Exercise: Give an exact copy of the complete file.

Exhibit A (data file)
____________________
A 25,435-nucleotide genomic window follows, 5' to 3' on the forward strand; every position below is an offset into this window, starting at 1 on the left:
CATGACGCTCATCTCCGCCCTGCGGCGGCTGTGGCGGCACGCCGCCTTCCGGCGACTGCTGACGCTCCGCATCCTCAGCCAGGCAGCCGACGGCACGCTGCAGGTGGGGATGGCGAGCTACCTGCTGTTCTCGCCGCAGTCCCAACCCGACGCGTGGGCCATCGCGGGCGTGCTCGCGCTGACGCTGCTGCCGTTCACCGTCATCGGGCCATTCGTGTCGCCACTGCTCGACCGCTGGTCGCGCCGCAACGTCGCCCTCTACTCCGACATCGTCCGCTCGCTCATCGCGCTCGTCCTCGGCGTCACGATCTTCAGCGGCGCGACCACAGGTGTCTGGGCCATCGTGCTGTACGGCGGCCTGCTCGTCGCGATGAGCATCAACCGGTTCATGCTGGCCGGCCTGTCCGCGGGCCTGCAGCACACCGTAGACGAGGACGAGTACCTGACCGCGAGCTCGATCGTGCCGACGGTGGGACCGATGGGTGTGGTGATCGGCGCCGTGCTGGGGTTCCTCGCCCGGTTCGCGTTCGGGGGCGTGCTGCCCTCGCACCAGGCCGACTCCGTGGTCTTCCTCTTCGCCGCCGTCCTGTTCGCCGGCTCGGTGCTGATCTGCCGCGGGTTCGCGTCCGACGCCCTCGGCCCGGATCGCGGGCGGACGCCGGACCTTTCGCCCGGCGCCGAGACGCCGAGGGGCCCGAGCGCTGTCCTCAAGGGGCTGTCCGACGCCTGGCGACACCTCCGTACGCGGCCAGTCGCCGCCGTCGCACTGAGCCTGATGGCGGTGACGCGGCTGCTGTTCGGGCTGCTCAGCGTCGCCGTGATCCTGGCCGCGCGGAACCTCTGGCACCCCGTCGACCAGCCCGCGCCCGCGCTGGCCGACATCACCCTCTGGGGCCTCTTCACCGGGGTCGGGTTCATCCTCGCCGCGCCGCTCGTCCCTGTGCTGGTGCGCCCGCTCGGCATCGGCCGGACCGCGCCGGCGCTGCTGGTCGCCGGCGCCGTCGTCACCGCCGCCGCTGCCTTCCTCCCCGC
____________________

A 25,435-nucleotide genomic window follows, 5' to 3' on the forward strand; every position below is an offset into this window, starting at 1 on the left:
CATGACGCTCATCTCCGCCCTGCGGCGGCTGTGGCGGCACGCCGCCTTCCGGCGACTGCTGACGCTCCGCATCCTCAGCCAGGCAGCCGACGGCACGCTGCAGGTGGGGATGGCGAGCTACCTGCTGTTCTCGCCGCAGTCCCAACCCGACGCGTGGGCCATCGCGGGCGTGCTCGCGCTGACGCTGCTGCCGTTCACCGTCATCGGGCCATTCGTGTCGCCACTGCTCGACCGCTGGTCGCGCCGCAACGTCGCCCTCTACTCCGACATCGTCCGCTCGCTCATCGCGCTCGTCCTCGGCGTCACGATCTTCAGCGGCGCGACCACAGGTGTCTGGGCCATCGTGCTGTACGGCGGCCTGCTCGTCGCGATGAGCATCAACCGGTTCATGCTGGCCGGCCTGTCCGCGGGCCTGCAGCACACCGTAGACGAGGACGAGTACCTGACCGCGAGCTCGATCGTGCCGACGGTGGGACCGATGGGTGTGGTGATCGGCGCCGTGCTGGGGTTCCTCGCCCGGTTCGCGTTCGGGGGCGTGCTGCCCTCGCACCAGGCCGACTCCGTGGTCTTCCTCTTCGCCGCCGTCCTGTTCGCCGGCTCGGTGCTGATCTGCCGCGGGTTCGCGTCCGACGCCCTCGGCCCGGATCGCGGGCGGACGCCGGACCTTTCGCCCGGCGCCGAGACGCCGAGGGGCCCGAGCGCTGTCCTCAAGGGGCTGTCCGACGCCTGGCGACACCTCCGTACGCGGCCAGTCGCCGCCGTCGCACTGAGCCTGATGGCGGTGACGCGGCTGCTGTTCGGGCTGCTCAGCGTCGCCGTGATCCTGGCCGCGCGGAACCTCTGGCACCCCGTCGACCAGCCCGCGCCCGCGCTGGCCGACATCACCCTCTGGGGCCTCTTCACCGGGGTCGGGTTCATCCTCGCCGCGCCGCTCGTCCCTGTGCTGGTGCGCCCGCTCGGCATCGGCCGGACCGCGCCGGCGCTGCTGGTCGCCGGCGCCGTCGTCACCGCCGCCGCTGCCTTCCTCCCCGC